Album Ascension is a concept album and they have been releasing tracks for the past few days on their fanpage and we didn’t know what’s the story, or how is it starting? I got my hand on the album and had to listen to it for a few days before I put my words down on paper.
‘Ramla’ is the intro, as well as the first track to be released by the band. It’s a short instrumental that mostly gives a few tips about what’s going on in the story. Take a look at all the hints in the video here.
So, what did you understand? Let’s walk this track through before unveiling the whole story:
2nd track in the album is ‘Downfall’ starts with aggressive drum beats and killer riffs, we can’t expect less from a band who worked on this for a decade – maybe over? Although the track starts heavily, it all goes smoothly down with a backing guitar and tranquilizing keyboards from Karim Wassim, and our frontman Ehab Khaled comes in with excellent deep voice – that kinda reminds me of Mikael Akerfeldt and it goes it escalates smoothly again to heavy riffs.
Listening to the music and reading the lyrics, you can’t help but wonder: What is this downfall? Himself? His dreams? His home? Maybe none, maybe all of them.
What also surprises me is Ehab’s smooth vocal shift between clean and growling vocals. The anger really puts you in the mood and gives you a sense of questioning
“Hundreds of years they fought for their land
It was their destiny, triumph or agony
It was a tragedy chanted in rhapsody”
The outro riffs were incredible, but the way it ended, though. It felt like it was cut off or there was nothing more to add. I think you guys could’ve thought of a way better ending!
To be honest, ‘Road to Oblivion’ started a little bit weird for me, and the robotic/automated voice didn’t do it for me – with the lyrics though, maybe they were to add a little devilish effect? The afterlife? The guitar solo is the main highlight of this track, overall, this would be least favorite track. Sorry fellas!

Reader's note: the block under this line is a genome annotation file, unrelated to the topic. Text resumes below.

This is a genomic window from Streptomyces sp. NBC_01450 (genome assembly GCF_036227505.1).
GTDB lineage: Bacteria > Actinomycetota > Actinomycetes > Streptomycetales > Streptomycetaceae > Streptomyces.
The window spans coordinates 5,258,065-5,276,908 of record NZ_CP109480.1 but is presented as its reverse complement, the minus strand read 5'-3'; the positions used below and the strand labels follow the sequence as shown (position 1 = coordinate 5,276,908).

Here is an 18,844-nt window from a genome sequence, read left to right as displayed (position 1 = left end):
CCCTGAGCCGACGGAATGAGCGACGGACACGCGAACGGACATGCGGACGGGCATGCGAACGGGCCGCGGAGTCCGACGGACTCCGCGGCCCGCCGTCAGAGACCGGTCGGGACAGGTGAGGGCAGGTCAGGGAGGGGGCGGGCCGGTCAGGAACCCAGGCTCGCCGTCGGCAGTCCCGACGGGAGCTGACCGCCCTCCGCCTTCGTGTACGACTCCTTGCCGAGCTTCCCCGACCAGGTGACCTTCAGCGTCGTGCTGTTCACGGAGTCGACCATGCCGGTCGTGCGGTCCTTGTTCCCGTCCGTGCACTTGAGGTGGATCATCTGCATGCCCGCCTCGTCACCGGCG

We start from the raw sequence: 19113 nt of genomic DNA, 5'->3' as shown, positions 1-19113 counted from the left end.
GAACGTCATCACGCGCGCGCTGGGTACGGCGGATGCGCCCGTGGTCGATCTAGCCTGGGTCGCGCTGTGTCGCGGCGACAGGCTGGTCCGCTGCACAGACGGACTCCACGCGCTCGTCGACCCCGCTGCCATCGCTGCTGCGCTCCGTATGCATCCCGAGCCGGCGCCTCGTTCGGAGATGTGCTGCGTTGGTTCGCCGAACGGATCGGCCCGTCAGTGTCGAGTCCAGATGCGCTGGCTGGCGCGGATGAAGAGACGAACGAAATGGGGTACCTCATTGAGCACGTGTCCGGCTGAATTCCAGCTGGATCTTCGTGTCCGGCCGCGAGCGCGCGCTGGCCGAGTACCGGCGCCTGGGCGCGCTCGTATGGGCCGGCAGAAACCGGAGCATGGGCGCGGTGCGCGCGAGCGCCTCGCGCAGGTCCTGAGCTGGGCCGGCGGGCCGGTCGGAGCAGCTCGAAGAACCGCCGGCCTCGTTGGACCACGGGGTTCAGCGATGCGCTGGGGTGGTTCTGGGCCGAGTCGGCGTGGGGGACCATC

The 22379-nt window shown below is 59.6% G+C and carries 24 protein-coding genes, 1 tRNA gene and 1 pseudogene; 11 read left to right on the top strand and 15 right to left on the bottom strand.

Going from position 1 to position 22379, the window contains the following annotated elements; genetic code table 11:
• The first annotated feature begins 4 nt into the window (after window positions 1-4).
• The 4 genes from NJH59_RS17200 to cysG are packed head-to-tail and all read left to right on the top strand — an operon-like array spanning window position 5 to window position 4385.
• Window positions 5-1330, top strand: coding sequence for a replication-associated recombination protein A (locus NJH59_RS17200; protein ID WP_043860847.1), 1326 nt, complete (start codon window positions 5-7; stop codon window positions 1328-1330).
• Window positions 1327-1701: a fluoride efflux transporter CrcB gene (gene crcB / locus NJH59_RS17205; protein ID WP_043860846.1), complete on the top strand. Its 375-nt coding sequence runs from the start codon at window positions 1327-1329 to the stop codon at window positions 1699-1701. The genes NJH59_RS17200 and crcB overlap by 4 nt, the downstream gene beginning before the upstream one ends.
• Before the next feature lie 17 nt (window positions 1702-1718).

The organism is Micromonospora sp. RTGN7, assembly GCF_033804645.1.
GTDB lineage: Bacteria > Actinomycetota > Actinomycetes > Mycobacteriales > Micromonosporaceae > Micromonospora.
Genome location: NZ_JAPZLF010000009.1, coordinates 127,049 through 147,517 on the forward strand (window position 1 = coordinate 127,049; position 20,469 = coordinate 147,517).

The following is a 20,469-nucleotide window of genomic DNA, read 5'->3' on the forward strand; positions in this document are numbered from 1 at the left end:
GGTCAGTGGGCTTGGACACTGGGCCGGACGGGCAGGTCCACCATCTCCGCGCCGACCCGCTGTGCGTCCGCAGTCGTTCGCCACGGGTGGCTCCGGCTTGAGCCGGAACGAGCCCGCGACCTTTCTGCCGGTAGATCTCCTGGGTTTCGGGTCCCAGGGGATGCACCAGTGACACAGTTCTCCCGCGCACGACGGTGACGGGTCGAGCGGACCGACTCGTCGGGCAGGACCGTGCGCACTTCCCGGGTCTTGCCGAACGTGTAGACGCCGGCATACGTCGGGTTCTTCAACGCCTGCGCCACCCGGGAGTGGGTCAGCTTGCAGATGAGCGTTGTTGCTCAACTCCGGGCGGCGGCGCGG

‘Wandering in Wasteland’ It’s funny how it’s short in lyrics and over 11 minutes long. The intro gave me an old jazzy feeling of rock’n’roll, and then it shifted into having some table –which was performed by guest percussionist Ahmed Aly. The tabla really complimented the guitar riffs and gave it a nice oriental metal touch, that was perfectly done without any cheesiness. We’re five minutes in already and no lyrics, but you’re hell enjoying the instrumental part. Our character now, I believe is literally wandering in wasteland, after death, maybe?
Ehab mastered the jazzy New Orleans’ vocal style, which you may think won’t fit. But boy, it did! I’ve never heard any crazy combination like that before, and never I would’ve thought in a thousand years it would match, but this is something else! Everything about this track was a solid 10/10, but minute 10 started, and you lost me. Maybe it was a bit too long? Maybe it’s me and the endings? I don’t know.
‘Of a blessed memory’ I absolutely loved the muffled guitar tunes, as if you’re coming from really far far away. The intro solo – to me – was peaceful and heartfelt. I think they went over the top with this one with the guitars and the bass line. The outro and the ending were a piece of art that you can see.
Some of the lyrics go: